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Publisher's Summary

A masterful introduction to the key ideas behind the successes - and failures - of free-market economics

Since 1946, Henry Hazlitt's best-selling Economics in One Lesson has popularized the belief that economics can be boiled down to one simple lesson: market prices represent the true cost of everything. But one-lesson economics tells only half the story. It can explain why markets often work so well, but it can't explain why they often fail so badly - or what we should do when they stumble. As Nobel Prize-winning economist Paul Samuelson quipped, "When someone preaches 'economics in one lesson', I advise: go back for the second lesson." In Economics in Two Lessons, John Quiggin teaches both lessons, offering a masterful introduction to the key ideas behind the successes - and failures - of free markets. 

Economics in Two Lessons explains why market prices often fail to reflect the full cost of our choices to society as a whole. For example, every time we drive a car, fly in a plane, or flick a light switch, we contribute to global warming. But, in the absence of a price on carbon emissions, the costs of our actions are borne by everyone else. In such cases, government action is needed to achieve better outcomes. 

Two-lesson economics means giving up the dogmatism of laissez-faire as well as the reflexive assumption that any economic problem can be solved by government action, since the right answer often involves a mixture of market forces and government policy. But the payoff is huge: understanding how markets actually work - and what to do when they don't. 

Brilliantly accessible, Economics in Two Lessons unlocks the essential issues at the heart of any economic question.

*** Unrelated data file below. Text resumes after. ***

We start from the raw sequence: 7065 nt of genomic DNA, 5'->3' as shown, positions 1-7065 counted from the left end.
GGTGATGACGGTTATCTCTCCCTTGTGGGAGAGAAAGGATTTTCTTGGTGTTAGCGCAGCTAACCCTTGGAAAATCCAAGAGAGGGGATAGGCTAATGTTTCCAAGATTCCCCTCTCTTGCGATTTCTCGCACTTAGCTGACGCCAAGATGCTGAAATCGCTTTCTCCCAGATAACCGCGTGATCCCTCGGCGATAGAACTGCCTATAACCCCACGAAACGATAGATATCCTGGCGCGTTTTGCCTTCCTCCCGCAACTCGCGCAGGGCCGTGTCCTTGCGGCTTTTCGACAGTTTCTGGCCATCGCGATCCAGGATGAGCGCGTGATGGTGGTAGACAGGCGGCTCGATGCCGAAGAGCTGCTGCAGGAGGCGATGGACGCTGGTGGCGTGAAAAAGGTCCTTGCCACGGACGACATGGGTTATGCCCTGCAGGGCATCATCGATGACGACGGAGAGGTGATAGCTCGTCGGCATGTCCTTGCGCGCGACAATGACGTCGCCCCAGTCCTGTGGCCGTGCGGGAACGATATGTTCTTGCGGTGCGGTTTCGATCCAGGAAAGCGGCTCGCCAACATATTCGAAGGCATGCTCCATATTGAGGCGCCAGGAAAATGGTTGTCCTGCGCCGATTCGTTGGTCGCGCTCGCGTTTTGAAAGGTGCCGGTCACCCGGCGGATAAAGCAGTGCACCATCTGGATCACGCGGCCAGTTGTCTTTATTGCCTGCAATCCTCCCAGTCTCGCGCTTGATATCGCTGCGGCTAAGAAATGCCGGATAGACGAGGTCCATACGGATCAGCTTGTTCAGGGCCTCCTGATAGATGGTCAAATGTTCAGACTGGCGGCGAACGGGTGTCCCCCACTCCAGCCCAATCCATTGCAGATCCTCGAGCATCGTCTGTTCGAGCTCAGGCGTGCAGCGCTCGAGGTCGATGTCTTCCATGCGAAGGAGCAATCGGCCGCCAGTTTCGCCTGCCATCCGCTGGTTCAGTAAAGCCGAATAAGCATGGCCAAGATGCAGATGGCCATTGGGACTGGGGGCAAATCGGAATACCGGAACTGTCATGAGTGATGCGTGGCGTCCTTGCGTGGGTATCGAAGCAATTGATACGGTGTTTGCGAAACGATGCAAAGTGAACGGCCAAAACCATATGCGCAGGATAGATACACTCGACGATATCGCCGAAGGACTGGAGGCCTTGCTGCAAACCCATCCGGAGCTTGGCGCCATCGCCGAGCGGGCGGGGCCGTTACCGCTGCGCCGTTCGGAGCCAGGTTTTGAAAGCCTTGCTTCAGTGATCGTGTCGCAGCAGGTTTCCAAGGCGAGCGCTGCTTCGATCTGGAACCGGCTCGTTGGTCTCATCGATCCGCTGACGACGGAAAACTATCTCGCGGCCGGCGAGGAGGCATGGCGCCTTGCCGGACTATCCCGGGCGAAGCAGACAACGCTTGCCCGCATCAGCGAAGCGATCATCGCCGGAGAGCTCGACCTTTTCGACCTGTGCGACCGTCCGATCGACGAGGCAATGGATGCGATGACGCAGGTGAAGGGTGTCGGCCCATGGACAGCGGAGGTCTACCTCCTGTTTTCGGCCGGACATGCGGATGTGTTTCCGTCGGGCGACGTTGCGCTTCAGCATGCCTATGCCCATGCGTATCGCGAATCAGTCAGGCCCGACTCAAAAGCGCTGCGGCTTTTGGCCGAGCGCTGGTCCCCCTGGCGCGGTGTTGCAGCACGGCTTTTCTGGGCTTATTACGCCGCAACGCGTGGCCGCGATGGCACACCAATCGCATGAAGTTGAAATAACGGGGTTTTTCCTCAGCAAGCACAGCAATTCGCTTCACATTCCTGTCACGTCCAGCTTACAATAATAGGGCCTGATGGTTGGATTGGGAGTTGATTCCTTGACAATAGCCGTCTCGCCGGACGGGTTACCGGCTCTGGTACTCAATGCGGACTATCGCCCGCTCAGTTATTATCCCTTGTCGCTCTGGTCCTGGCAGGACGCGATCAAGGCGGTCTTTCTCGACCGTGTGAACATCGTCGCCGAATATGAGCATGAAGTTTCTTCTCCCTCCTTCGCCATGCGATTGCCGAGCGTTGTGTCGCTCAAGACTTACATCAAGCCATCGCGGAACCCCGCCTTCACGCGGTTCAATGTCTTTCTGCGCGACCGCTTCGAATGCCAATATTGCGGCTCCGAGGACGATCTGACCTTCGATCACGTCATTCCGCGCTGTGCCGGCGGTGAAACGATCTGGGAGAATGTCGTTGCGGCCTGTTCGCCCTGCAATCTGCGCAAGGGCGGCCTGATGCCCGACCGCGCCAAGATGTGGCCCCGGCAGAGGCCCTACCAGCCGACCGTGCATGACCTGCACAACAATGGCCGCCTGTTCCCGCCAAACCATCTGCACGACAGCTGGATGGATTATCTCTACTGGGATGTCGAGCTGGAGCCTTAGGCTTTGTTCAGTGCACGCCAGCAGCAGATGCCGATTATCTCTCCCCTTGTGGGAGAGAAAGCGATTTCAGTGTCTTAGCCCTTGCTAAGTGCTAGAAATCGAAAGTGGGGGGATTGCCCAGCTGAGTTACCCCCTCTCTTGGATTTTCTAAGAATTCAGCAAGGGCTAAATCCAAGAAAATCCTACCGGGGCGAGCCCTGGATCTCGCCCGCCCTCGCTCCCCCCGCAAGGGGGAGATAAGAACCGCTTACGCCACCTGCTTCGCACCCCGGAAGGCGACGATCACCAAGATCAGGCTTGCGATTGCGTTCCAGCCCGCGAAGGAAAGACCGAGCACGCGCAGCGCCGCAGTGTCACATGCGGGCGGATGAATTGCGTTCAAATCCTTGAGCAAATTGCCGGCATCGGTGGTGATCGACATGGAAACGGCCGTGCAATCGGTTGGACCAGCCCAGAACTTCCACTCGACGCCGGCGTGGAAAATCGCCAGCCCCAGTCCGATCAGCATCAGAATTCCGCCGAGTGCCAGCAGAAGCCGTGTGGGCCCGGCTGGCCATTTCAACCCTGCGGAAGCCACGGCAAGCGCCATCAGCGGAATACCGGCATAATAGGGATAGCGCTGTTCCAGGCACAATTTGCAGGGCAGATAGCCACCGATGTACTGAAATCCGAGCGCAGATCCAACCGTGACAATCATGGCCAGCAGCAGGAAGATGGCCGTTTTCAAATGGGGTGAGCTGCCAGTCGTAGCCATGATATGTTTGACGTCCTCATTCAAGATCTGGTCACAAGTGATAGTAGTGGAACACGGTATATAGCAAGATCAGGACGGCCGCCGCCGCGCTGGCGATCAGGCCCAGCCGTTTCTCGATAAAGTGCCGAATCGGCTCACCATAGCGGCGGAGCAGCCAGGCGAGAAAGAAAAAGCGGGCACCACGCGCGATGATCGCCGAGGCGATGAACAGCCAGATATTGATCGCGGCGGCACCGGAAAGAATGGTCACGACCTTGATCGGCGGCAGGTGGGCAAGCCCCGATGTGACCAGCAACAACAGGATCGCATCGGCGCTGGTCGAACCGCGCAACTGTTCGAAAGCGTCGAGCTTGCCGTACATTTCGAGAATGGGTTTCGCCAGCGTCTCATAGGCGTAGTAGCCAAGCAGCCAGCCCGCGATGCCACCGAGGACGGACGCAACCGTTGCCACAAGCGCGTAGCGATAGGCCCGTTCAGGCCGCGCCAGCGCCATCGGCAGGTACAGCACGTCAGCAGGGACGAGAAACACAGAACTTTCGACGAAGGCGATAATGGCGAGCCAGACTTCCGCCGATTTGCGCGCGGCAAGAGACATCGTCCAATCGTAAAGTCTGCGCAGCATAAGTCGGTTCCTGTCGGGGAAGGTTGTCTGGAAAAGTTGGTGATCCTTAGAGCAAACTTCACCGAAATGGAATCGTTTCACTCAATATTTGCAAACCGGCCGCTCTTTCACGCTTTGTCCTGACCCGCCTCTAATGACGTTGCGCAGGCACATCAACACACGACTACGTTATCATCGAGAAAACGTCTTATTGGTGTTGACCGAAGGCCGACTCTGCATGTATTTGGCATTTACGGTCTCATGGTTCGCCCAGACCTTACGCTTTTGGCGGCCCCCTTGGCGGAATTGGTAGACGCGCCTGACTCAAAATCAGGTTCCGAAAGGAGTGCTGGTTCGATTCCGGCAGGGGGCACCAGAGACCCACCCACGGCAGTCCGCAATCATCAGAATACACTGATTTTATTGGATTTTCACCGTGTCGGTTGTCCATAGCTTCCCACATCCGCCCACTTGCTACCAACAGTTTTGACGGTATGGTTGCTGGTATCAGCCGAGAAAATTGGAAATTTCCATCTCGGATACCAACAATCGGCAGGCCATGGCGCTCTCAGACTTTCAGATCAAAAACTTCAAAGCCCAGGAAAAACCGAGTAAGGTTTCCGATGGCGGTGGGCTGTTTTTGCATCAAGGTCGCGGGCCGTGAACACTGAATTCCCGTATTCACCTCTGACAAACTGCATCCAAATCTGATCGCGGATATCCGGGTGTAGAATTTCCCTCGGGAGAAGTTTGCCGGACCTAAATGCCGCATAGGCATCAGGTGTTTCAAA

©2019 John Quiggin (P)2019 Blackstone Audio, Inc.

What listeners say about Economics in Two Lessons

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Excellent

Great book! I would have given 5 Stars, but the author has an incomplete, and (IMO) flawed analysis of Bitcoin.

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Socialist propaganda rather than a lesson in economics

Al Gore fans are the target audience for book. The author naively believes that government authorities somehow have good intentions while all of those of the business world are manipulative and evil.

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Don't need political opinions.

I could have done with less political opinion and more concise information. once you get that there is a political agenda, you get turned off.

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simple

The simplicity of the definitions is remarkable. Complex Economic terms are reduced to everyday words

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  • Anonymous User
  • 04-26-19

A strong introduction to the field

John Quiggin takes us through contemporary economics with aplomb. The work is neither uncritical of mainstream economics, nor a hatchet job, but a nuanced appreciation, whilst still very accessible.